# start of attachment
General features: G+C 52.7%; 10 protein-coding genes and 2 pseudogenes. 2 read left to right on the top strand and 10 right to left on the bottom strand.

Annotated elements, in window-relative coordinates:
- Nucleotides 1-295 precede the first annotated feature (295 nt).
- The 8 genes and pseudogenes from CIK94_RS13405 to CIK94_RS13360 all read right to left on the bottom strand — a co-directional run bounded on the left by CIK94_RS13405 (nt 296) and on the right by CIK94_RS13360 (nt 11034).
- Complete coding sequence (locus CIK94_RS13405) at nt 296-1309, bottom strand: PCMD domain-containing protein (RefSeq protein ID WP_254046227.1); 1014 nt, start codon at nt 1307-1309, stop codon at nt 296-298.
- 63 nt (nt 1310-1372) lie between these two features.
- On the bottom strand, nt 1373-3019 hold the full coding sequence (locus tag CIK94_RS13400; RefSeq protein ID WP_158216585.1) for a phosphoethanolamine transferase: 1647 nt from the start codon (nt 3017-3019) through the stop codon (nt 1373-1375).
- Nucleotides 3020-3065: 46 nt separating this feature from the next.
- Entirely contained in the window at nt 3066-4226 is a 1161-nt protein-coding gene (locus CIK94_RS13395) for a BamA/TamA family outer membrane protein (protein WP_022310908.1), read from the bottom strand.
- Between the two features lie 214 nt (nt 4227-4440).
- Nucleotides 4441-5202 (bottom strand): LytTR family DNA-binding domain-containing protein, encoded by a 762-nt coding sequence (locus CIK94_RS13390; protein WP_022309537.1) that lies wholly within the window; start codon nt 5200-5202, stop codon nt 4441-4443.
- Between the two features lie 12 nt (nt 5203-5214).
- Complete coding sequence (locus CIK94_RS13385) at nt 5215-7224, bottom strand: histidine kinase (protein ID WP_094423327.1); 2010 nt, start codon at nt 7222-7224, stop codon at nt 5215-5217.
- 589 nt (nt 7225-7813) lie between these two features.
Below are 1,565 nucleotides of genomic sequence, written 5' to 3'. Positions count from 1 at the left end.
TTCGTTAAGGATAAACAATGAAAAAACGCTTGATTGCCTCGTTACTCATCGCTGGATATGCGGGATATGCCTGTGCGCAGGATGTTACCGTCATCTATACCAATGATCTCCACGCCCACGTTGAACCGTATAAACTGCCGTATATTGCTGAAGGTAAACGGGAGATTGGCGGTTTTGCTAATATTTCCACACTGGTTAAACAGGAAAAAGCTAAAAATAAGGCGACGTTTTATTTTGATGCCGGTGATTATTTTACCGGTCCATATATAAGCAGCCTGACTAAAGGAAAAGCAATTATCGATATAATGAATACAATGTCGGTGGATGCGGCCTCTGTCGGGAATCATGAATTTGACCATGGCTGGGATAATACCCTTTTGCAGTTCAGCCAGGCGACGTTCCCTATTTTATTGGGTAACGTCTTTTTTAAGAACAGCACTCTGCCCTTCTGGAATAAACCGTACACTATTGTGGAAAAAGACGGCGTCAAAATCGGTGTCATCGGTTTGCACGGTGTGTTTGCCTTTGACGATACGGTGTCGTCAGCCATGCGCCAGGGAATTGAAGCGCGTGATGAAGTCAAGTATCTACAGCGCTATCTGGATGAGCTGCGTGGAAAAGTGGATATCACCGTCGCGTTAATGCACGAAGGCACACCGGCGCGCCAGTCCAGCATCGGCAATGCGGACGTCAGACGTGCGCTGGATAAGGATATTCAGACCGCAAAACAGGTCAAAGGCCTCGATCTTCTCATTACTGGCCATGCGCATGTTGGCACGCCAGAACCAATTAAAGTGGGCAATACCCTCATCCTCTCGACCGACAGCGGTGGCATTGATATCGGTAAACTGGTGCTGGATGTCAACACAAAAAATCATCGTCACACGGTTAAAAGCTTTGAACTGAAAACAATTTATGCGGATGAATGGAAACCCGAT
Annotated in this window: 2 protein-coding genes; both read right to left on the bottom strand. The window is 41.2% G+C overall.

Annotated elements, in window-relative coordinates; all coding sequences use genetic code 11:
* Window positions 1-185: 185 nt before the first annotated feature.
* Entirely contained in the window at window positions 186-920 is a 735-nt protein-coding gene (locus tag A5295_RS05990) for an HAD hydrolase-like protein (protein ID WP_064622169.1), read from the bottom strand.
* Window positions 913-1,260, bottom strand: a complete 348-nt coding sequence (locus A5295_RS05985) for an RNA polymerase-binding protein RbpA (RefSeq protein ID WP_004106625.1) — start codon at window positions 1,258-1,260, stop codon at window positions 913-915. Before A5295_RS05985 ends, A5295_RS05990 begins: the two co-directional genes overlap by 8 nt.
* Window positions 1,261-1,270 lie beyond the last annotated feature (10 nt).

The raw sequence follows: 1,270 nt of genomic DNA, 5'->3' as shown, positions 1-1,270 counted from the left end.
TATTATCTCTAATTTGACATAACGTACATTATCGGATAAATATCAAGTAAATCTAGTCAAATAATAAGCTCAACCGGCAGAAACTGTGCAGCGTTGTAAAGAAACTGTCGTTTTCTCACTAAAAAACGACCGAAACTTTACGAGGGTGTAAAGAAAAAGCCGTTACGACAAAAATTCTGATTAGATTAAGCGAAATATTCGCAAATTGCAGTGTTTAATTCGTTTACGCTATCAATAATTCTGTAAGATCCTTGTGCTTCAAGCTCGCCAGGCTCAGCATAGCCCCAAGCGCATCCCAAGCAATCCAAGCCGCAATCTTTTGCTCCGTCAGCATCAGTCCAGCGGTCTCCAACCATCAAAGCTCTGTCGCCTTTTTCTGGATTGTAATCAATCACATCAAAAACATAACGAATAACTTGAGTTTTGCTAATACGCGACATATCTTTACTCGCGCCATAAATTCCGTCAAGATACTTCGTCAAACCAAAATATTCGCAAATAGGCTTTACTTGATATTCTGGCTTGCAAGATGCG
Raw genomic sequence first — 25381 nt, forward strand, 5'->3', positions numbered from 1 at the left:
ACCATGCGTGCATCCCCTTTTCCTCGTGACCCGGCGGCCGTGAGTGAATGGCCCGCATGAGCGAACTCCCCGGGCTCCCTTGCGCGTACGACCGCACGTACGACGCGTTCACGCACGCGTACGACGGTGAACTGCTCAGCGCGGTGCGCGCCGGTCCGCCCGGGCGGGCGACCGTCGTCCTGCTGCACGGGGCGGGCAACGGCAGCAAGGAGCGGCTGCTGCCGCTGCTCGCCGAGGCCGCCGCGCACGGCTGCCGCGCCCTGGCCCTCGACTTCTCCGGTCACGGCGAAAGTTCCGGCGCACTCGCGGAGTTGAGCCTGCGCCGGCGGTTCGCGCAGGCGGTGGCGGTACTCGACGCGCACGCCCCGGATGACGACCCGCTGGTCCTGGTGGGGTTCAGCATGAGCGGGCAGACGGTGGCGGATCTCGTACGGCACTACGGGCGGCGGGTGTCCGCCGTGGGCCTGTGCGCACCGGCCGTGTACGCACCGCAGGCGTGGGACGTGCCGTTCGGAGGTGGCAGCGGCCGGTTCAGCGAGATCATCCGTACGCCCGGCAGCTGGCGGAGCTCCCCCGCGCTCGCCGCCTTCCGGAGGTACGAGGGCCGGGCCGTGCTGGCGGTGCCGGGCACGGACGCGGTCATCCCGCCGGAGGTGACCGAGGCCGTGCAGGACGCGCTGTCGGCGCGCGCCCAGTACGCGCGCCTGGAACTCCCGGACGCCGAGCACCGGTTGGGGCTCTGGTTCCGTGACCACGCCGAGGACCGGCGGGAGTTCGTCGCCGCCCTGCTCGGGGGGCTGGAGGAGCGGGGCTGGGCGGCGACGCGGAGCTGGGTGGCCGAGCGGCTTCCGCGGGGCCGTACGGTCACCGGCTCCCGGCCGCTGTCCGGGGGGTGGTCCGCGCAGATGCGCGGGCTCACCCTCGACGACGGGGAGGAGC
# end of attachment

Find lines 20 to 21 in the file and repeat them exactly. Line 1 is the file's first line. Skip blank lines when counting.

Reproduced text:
* Entirely contained in the window at window positions 186-920 is a 735-nt protein-coding gene (locus tag A5295_RS05990) for an HAD hydrolase-like protein (protein ID WP_064622169.1), read from the bottom strand.
* Window positions 913-1,260, bottom strand: a complete 348-nt coding sequence (locus A5295_RS05985) for an RNA polymerase-binding protein RbpA (RefSeq protein ID WP_004106625.1) — start codon at window positions 1,258-1,260, stop codon at window positions 913-915. Before A5295_RS05985 ends, A5295_RS05990 begins: the two co-directional genes overlap by 8 nt.